There is no known cure for autism, but intensive early therapy helps a child learn a wide range of skills -- from making eye contact to hugging to having a conversation. And the sooner a child begins, the better. Experts suggest that children receive 25 hours of therapy per week as soon as autism is suspected and once a firm diagnosis is made, that number should increase to between 25 and 40 hours depending on the severity of the condition. Most intervention programs include a combination of direct therapies from teachers and professionals, as well as working with your child at home on a daily basis, and in some cases attending a regular preschool.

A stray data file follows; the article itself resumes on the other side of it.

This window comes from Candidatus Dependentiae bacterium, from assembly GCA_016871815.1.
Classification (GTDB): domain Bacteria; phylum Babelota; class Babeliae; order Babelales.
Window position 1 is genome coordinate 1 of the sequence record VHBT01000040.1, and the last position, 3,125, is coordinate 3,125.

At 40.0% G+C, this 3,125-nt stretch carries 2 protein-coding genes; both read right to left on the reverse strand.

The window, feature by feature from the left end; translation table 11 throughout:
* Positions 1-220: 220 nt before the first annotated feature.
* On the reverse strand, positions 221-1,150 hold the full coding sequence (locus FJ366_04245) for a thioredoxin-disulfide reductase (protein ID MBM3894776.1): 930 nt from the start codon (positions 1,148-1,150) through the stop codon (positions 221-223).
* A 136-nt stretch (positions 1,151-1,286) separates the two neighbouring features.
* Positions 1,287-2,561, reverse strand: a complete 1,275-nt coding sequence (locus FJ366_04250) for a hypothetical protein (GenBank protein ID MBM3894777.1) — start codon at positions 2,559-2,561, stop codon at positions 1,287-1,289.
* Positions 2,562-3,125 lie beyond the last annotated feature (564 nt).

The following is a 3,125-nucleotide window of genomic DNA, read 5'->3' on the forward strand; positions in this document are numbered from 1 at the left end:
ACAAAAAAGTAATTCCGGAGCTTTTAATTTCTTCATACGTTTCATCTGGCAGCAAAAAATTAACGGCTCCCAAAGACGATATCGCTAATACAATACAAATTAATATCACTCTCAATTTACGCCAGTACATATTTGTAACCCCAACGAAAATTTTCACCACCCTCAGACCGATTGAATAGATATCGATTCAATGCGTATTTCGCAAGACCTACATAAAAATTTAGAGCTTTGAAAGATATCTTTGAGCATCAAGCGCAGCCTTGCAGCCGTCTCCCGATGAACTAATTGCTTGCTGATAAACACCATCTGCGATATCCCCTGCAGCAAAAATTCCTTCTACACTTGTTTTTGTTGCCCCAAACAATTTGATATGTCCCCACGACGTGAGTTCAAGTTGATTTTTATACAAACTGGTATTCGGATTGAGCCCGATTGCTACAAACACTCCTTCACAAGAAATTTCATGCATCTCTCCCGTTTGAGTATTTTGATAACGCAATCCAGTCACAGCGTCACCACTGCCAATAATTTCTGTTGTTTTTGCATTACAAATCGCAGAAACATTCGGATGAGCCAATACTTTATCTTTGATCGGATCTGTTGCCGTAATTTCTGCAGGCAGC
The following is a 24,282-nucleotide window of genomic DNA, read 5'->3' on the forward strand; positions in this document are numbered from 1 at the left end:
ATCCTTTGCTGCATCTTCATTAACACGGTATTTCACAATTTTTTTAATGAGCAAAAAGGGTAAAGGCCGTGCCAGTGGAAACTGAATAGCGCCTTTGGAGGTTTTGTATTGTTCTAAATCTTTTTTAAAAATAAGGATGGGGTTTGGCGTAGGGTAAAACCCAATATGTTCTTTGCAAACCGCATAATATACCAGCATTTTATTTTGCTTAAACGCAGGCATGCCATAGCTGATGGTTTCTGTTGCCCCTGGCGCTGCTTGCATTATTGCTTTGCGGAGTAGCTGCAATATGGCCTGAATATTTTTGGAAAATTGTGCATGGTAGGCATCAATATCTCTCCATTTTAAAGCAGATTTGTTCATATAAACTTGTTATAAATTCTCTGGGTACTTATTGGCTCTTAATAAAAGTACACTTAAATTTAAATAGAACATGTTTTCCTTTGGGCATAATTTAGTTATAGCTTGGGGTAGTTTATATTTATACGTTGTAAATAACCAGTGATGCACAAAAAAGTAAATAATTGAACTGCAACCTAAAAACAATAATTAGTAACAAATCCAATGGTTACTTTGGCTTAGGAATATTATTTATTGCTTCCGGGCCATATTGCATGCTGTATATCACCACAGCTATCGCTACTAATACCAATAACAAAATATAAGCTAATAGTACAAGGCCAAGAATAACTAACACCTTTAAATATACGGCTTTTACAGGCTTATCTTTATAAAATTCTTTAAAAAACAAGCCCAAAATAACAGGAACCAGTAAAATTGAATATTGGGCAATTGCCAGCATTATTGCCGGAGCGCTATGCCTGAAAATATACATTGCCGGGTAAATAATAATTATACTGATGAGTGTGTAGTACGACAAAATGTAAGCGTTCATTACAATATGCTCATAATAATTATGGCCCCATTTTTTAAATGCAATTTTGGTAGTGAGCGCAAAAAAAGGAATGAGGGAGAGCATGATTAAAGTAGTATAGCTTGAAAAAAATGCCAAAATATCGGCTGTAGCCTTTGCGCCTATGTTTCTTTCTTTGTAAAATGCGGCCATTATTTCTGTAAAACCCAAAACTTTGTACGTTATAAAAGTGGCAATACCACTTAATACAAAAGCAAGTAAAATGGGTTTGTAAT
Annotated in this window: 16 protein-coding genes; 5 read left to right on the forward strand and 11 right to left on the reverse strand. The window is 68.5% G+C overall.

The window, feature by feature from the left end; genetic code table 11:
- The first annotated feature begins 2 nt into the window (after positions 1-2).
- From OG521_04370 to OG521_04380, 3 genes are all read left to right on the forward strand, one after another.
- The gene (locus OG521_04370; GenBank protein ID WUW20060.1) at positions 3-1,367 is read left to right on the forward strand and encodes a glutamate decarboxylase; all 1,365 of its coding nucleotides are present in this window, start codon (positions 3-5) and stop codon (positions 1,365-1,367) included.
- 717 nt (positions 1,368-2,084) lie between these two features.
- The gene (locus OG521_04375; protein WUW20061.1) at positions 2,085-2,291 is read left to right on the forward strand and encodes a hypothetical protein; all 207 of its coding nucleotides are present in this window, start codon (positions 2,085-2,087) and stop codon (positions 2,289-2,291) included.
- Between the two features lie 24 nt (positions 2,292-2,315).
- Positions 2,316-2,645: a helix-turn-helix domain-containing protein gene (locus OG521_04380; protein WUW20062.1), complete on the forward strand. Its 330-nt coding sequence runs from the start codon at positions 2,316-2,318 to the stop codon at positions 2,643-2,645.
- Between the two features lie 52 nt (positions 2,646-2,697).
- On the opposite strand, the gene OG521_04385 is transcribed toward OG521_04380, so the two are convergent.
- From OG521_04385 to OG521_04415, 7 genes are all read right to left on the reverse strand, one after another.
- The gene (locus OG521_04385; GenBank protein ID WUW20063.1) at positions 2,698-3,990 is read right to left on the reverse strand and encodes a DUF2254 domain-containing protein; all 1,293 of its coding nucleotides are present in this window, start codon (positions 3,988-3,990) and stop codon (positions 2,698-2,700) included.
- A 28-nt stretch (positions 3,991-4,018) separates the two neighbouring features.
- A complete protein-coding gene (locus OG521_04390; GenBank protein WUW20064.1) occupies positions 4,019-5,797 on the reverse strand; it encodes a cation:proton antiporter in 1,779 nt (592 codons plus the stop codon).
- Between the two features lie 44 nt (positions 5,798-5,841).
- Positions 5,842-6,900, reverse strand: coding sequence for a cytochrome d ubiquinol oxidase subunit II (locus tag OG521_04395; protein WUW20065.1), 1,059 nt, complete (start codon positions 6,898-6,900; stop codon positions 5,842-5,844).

With the help of early intervention, some autistic children are able to make amazing progress and significantly lessen the severity of their symptoms. Research shows that today almost 80 percent of kids with autism now have some speech by age 9, whereas only 50 percent of these kids were talking 20 years ago. And though past research suggests that most autistic children have below-average cognitive abilities, a recent study found that early treatment raised children's IQ scores by about 20 points, to almost normal levels. Those who started therapy as toddlers were also more likely to attend regular kindergarten. --Jan Sheehan
Copyright 2004. Reprinted with permission from the July 2004 issue of Parents magazine. Updated 2009